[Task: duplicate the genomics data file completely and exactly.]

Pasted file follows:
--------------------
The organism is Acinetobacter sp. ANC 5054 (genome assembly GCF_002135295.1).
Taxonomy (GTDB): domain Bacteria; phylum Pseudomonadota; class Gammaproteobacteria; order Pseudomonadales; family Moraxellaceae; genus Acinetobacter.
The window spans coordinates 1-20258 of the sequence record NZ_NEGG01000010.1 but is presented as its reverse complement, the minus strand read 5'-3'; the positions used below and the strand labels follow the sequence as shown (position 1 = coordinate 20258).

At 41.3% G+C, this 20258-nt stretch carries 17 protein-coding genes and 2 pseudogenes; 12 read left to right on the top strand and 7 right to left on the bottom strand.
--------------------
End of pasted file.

The organism is Acinetobacter sp. ANC 5054 (genome assembly GCF_002135295.1).
Taxonomy (GTDB): domain Bacteria; phylum Pseudomonadota; class Gammaproteobacteria; order Pseudomonadales; family Moraxellaceae; genus Acinetobacter.
The window spans coordinates 1-20258 of the sequence record NZ_NEGG01000010.1 but is presented as its reverse complement, the minus strand read 5'-3'; the positions used below and the strand labels follow the sequence as shown (position 1 = coordinate 20258).

At 41.3% G+C, this 20258-nt stretch carries 17 protein-coding genes and 2 pseudogenes; 12 read left to right on the top strand and 7 right to left on the bottom strand.